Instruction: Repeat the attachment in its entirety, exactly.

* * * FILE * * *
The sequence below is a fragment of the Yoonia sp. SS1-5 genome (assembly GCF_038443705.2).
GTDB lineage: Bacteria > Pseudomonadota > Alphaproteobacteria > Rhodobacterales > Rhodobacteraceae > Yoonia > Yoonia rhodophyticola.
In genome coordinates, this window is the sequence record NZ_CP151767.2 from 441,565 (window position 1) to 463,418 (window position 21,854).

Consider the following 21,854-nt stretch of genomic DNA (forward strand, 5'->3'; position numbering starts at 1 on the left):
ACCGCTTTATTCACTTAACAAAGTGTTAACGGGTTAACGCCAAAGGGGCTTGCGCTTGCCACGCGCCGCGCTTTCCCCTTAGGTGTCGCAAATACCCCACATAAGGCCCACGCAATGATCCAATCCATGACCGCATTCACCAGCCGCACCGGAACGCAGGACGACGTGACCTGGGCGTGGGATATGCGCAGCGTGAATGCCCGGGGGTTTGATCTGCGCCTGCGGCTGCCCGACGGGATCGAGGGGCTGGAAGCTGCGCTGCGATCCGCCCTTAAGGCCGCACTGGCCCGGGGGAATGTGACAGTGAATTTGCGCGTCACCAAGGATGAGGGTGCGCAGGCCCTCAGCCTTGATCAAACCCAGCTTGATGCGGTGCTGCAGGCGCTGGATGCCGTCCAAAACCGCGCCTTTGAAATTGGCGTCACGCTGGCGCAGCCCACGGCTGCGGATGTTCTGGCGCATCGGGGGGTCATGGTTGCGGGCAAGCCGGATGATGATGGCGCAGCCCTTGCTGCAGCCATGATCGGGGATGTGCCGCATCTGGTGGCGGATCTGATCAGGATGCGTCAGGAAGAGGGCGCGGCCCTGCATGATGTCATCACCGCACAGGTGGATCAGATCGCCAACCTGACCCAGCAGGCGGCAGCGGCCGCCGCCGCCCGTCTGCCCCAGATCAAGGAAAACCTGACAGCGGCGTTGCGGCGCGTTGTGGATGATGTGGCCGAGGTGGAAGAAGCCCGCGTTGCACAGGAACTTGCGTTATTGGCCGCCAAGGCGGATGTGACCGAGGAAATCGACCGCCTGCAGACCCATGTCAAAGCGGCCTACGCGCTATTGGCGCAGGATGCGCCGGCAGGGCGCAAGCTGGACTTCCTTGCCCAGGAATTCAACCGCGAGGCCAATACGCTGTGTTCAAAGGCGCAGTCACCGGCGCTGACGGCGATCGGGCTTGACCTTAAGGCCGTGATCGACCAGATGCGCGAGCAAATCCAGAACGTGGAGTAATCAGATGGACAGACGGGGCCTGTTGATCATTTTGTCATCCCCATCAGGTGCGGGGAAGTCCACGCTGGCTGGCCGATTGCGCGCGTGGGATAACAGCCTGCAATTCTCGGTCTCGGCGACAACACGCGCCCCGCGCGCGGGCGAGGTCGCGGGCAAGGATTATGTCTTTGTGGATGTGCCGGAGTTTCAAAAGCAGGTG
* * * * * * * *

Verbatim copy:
The sequence below is a fragment of the Yoonia sp. SS1-5 genome (assembly GCF_038443705.2).
GTDB lineage: Bacteria > Pseudomonadota > Alphaproteobacteria > Rhodobacterales > Rhodobacteraceae > Yoonia > Yoonia rhodophyticola.
In genome coordinates, this window is the sequence record NZ_CP151767.2 from 441,565 (window position 1) to 463,418 (window position 21,854).

Consider the following 21,854-nt stretch of genomic DNA (forward strand, 5'->3'; position numbering starts at 1 on the left):
ACCGCTTTATTCACTTAACAAAGTGTTAACGGGTTAACGCCAAAGGGGCTTGCGCTTGCCACGCGCCGCGCTTTCCCCTTAGGTGTCGCAAATACCCCACATAAGGCCCACGCAATGATCCAATCCATGACCGCATTCACCAGCCGCACCGGAACGCAGGACGACGTGACCTGGGCGTGGGATATGCGCAGCGTGAATGCCCGGGGGTTTGATCTGCGCCTGCGGCTGCCCGACGGGATCGAGGGGCTGGAAGCTGCGCTGCGATCCGCCCTTAAGGCCGCACTGGCCCGGGGGAATGTGACAGTGAATTTGCGCGTCACCAAGGATGAGGGTGCGCAGGCCCTCAGCCTTGATCAAACCCAGCTTGATGCGGTGCTGCAGGCGCTGGATGCCGTCCAAAACCGCGCCTTTGAAATTGGCGTCACGCTGGCGCAGCCCACGGCTGCGGATGTTCTGGCGCATCGGGGGGTCATGGTTGCGGGCAAGCCGGATGATGATGGCGCAGCCCTTGCTGCAGCCATGATCGGGGATGTGCCGCATCTGGTGGCGGATCTGATCAGGATGCGTCAGGAAGAGGGCGCGGCCCTGCATGATGTCATCACCGCACAGGTGGATCAGATCGCCAACCTGACCCAGCAGGCGGCAGCGGCCGCCGCCGCCCGTCTGCCCCAGATCAAGGAAAACCTGACAGCGGCGTTGCGGCGCGTTGTGGATGATGTGGCCGAGGTGGAAGAAGCCCGCGTTGCACAGGAACTTGCGTTATTGGCCGCCAAGGCGGATGTGACCGAGGAAATCGACCGCCTGCAGACCCATGTCAAAGCGGCCTACGCGCTATTGGCGCAGGATGCGCCGGCAGGGCGCAAGCTGGACTTCCTTGCCCAGGAATTCAACCGCGAGGCCAATACGCTGTGTTCAAAGGCGCAGTCACCGGCGCTGACGGCGATCGGGCTTGACCTTAAGGCCGTGATCGACCAGATGCGCGAGCAAATCCAGAACGTGGAGTAATCAGATGGACAGACGGGGCCTGTTGATCATTTTGTCATCCCCATCAGGTGCGGGGAAGTCCACGCTGGCTGGCCGATTGCGCGCGTGGGATAACAGCCTGCAATTCTCGGTCTCGGCGACAACACGCGCCCCGCGCGCGGGCGAGGTCGCGGGCAAGGATTATGTCTTTGTGGATGTGCCGGAGTTTCAAAAGCAGGTG